29. 29
    vjtorley says:

    tgpeeler:

    Thank you very much for forwarding this link to the Director of the Center for Thomistic Studies at the University of St. Thomas. I am deeply grateful, and I’d be interested to hear what they think of my research.

    Timaeus:

    I share your curiosity as to how Professors Feser and Beckwith will respond. I’m sure they’ll consider their response very carefully. I’m happy to let them take their time – after all, I took seven months to write up my research on Aquinas and ID.

    Graham:

    None of us believes in Aquinas’ cosmology any more, but as I pointed out in my post (see the beginning of Part Two) that doesn’t mean we have to throw the baby out with the bathwater. If angels exist, they mus have some role in governing the cosmos. In the Appendix to Part Two, I speculate (and I would like to emphasize that word) as to what kind of role they might have.

  30. 30
    vjtorley says:

    StephenB

    Thank you very much for your kind words. I share your hope that this post will force a re-think of the “fashionable” view in certain Catholic circles, that God’s influence on Nature must be subtle and imperceptible.

    allanius:

    Thank you for your fascinating post. I had never thought of Darwin as a Platonic idealist, albeit an idealist of the modern, nihilist type. I was intrigued at the way you pulled the threads together in making your claim, and I think your advice for the ID movement is timely. Thank you.

  31. 31
    above says:

    I might not agree with all of what you said but I found your post very interesting allanius.

  32. 32
    Timaeus says:

    allanius:

    I’m past the point where I would expect you to reply to any of my comments, but in case it will be of benefit to any readers, I do want to register my objections to your post above:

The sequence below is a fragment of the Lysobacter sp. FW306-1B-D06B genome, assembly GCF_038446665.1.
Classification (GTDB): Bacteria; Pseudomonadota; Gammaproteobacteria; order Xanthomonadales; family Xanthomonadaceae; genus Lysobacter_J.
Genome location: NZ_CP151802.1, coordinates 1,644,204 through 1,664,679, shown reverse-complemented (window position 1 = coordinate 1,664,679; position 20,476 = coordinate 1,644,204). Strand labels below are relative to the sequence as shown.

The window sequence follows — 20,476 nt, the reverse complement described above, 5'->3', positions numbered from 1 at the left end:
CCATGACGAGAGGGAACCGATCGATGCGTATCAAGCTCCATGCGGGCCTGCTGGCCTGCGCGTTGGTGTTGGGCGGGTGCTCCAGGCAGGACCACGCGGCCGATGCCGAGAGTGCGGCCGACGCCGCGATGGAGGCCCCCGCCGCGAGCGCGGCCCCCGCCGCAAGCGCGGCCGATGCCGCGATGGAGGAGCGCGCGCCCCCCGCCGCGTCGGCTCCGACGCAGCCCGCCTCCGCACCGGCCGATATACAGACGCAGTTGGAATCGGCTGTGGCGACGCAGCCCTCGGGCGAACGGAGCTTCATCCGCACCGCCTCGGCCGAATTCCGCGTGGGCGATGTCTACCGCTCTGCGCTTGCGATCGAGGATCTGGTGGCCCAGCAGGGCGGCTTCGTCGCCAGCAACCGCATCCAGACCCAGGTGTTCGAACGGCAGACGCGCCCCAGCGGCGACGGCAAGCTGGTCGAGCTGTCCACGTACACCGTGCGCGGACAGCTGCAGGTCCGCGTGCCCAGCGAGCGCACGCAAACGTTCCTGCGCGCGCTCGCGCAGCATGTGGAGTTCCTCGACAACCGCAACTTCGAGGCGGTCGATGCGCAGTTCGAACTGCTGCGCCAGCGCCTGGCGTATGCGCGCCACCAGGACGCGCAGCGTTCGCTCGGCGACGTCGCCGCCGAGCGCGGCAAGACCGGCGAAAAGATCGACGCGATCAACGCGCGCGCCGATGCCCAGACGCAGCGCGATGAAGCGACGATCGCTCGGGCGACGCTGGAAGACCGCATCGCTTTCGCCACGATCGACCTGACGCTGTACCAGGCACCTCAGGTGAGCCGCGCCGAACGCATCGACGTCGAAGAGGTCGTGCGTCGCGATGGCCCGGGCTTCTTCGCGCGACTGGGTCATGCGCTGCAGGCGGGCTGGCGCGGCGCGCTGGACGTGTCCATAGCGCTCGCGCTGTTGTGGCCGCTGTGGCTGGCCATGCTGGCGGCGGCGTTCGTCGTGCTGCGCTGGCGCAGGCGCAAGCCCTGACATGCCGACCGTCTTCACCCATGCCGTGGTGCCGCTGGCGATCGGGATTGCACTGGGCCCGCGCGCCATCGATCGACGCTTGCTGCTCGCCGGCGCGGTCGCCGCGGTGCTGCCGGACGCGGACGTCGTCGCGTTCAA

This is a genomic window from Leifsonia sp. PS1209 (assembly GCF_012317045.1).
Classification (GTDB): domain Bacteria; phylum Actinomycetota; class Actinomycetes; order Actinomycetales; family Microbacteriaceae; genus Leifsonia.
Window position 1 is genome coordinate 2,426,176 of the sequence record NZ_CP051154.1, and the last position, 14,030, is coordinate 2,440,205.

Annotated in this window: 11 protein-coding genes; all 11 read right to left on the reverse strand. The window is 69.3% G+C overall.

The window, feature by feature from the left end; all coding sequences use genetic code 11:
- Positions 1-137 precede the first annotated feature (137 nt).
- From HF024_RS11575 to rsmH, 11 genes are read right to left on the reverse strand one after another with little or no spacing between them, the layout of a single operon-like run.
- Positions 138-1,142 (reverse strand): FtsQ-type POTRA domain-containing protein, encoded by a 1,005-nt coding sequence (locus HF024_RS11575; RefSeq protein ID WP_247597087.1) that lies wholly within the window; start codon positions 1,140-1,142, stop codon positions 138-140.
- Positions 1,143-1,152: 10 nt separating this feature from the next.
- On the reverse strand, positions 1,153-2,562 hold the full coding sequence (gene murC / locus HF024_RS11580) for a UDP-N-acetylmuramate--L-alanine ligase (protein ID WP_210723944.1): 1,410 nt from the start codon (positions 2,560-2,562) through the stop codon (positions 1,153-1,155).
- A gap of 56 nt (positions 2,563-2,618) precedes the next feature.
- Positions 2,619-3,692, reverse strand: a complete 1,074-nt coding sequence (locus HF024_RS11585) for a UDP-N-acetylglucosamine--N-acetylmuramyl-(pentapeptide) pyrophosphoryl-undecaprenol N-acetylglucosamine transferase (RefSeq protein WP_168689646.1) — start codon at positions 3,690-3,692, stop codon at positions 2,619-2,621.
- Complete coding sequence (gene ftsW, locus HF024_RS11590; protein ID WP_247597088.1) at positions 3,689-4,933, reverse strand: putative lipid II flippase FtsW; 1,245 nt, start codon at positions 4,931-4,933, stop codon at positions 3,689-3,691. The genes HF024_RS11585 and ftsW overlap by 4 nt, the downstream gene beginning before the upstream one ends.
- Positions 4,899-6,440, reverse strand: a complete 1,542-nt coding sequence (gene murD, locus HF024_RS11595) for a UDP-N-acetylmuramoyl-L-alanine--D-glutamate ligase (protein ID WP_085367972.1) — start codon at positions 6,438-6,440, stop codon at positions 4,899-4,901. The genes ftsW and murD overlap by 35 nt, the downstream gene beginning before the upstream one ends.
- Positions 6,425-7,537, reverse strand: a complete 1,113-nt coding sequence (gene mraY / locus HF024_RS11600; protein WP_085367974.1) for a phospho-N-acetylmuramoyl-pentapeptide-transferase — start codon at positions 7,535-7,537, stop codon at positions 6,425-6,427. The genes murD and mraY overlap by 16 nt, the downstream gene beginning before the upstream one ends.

1. You often make strange applications of terms which make no sense to those of us who have spent a great deal of time studying philosophy.

    For example, what is “an idealist of the modern, nihilist type”? Idealism and nihilism are not a normal or even a stable combination. Care to give some examples of such modern nihilist idealists?

    And what do you mean by “their notions of being are deterministic”? I know what it means to have a deterministic notion of *nature*, or of *mind*; I don’t know what a deterministic notion of *being* might be.

    And what does this one mean?: “this simplicity is especially appealing when it reflects the Zeitgeist, as Natural Selection did perfectly when nihilism was ascendent.” Well, I know what “Zeitgeist” means, but I bet that many of the readers here will have to look up the term; and in any case, when was it that “nihilism was ascendent” and natural selection reflected this Zeitgeist? In Darwin’s day? Victorians were nihilist? Hardly. How about some names and dates and places to give content to this murky generalization?

    2. More generally, the quasi-Nietzschian language which pervades your article, while giving a theatrical air of grandeur to your writing, makes it quite often obscure. You would be better advised to write as Aquinas did, than as Nietzsche did. Clarity is more important in philosophy than an exalted poetic style.

    3. The main thesis is to me unsustainable. The fact (if it is a fact) that Darwin may have had a few views in common with idealists does not make him even an idealist, let alone a Platonist. And he has virtually nothing in common with Plato. The closest ancient analogue to Darwin’s view of things is Lucretius, who is almost the polar opposite of Plato.

    Of course, I’ve criticized your discussion of Plato and Platonism before. As someone who spent many years studying Plato, often in Greek, and teaching the Greek language, and teaching Plato in many different courses, I do find it frustrating when so many people on the internet make uninformed statements about Plato and Platonism, statements which they never back up with any passages from relevant texts. “Plato” and “Platonism” seem to have become words to conjure with, capable of meaning whatever a writer wants them to mean; and most people who use them seem to have picked up their ideas largely from hearsay, not from study of either the writings of Plato or the Platonic tradition.

    If I have misread you, and been unfair to you, allanius, I’d be glad to hear back from you with corrections; but in a way, you have yourself to blame, as you have not taken any of the previous opportunities to defend your views, when I’ve questioned you before.

    A genuine philosopher — as opposed to a mere “intellectual” who picks up ideas here and there from philosophy — is never afraid to defend his thesis in public. So I await your defense of your claims.

    T.

Leave a Reply